Years of Experience Learned in Hours – A Review of Running with the Bulls

Running with the Bulls Nick Rowley Courtney Rowley Trial Guides

Running with the Bulls: How to Win Top-Dollar Settlements

Book review by Geoff Hamby

Originally published in the May 2020 issue of Trial News, the monthly newspaper of the Washington State Association for Justice.

Running With The Bulls is a book intended to teach trial lawyers how to maximize possible settlements. In the modern world of a trial lawyer, 99% of cases will settle before going in front of a jury. In times past, lawyers would try upwards of 100 jury trials per year. Now, it’s not uncommon for a firm that handles a smaller number of cases to not see a jury at all during a year. Because of that, it is very important that we are able to be successful in these cases that settle and get the maximum amount possible for our clients. This book takes decades of wisdom on how to do just that and boils it down to a single book. There are many things about this book that could help any trial lawyer. In the interest of space, I have focused this report on three things that stuck out the most to me.

The first thing I learned was a reminder of the correct perspective to have on cases and the benefits of settling instead of going to trial. While we have many tractor trailer cases or crane collapse cases, each of our clients only have one; theirs. Their “case” is their life. Just because we think we can win a case in front of a jury does not mean that’s what’s in the best interest of the client. Getting in front of a jury means years of litigation, answering personal questions to strangers, getting videotaped at a deposition, watching people argue over your life, a mediation where your injuries and pain are talked about with cold numbers, uncertainty of whether a jury will like you, and a whole list of other potential issues for our clients. This is fun for us, this is not fun for them. They do not enjoy being part of a lawsuit in any way, shape, or form. If we can reach an appropriate settlement that values their injuries and what they’ve gone through appropriately, all while saving them from these issues, then we have succeeded in representing them. On a personal level, I need to do a better job of remembering that.

I also learned from Running With The Bulls to always assume we are being lied to. One of the stories that the author told in the book was about his time as an insurance defense lawyer. He said that he was told to lie about everything from the amount of coverage available, to what they were authorized to offer, to what documents they had in their possession. All of this was seen as “negotiating” and playing the game. At Bailey & Oliver, we do not do this. We are upfront an honest in our litigation practices and negotiations. Because of that, it is sometimes difficult to remember that many people are not this way. Oftentimes, there’s no single person making a decision to “lie” on the other side, it is just part of the insurance culture. We need to be extra vigilant in the cases we handle to make sure we independently verify everything that we can in order to make sure the truth wins out in the end.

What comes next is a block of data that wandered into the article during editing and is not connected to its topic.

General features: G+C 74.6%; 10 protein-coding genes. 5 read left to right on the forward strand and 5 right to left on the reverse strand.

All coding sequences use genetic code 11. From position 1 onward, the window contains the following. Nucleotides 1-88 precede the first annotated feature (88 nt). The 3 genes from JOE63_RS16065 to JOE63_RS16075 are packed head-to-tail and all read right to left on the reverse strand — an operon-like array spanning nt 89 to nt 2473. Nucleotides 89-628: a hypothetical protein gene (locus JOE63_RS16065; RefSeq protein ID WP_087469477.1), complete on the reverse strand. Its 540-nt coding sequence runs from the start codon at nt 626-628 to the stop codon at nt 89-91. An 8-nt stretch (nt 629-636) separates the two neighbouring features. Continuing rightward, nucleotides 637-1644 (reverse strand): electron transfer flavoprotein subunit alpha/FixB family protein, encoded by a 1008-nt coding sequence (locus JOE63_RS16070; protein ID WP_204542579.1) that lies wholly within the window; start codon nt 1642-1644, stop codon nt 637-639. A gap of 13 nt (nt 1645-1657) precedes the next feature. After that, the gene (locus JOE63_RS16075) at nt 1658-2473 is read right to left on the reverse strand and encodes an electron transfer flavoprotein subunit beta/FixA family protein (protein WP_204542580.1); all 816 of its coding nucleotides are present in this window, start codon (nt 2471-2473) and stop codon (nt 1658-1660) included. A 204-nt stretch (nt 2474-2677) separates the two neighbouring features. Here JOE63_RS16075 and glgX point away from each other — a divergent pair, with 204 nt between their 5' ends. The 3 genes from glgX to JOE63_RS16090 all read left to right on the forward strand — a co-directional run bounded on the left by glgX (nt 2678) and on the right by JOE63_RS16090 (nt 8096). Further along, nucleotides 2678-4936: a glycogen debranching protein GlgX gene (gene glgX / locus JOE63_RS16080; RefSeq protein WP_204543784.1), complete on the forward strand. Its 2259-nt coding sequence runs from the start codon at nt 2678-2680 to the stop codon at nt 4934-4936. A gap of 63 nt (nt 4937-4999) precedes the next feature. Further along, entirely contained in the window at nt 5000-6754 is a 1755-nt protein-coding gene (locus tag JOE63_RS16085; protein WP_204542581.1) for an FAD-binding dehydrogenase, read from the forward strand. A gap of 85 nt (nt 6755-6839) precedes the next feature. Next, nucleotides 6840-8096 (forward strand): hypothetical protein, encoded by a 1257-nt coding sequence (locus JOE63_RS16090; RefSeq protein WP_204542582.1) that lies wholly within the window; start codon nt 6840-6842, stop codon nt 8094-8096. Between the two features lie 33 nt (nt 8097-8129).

Finally, I learned a lot from the templates included in this book. The authors gave outlines of their demand letters, checklists for mediations, and all sorts of other templates and tools that can be immediately used in our cases. One thing that I will do for sure is go through the spoliation letter they provided for trucking cases and make sure that our current letter we send out contains everything they mention as well. I always appreciate and enjoy when a book provides tools like this and it usually means I’ll be going back to it repeatedly in the future.

Running With The Bulls is a great book that has helped me change the way I view settling cases. Settling is not the same as “giving up” or even “compromising.” Sometimes, settling is even better for our client than going to trial. While our firm is always ready to present our clients’ cases to a jury, we must be the best we can be at the settling aspect of cases as well.

Running with the Bulls by Nicholas Rowley and Courtney Rowley

Geoff Hamby is a trial attorney at Bailey & Oliver law firm. He specializes in catastrophic injury cases. His recent focus has been on crane collapses and tractor-trailer wrecks. Geoff is the former President of the AAJ’s Republican Trial Lawyers Caucus and an avid golfer.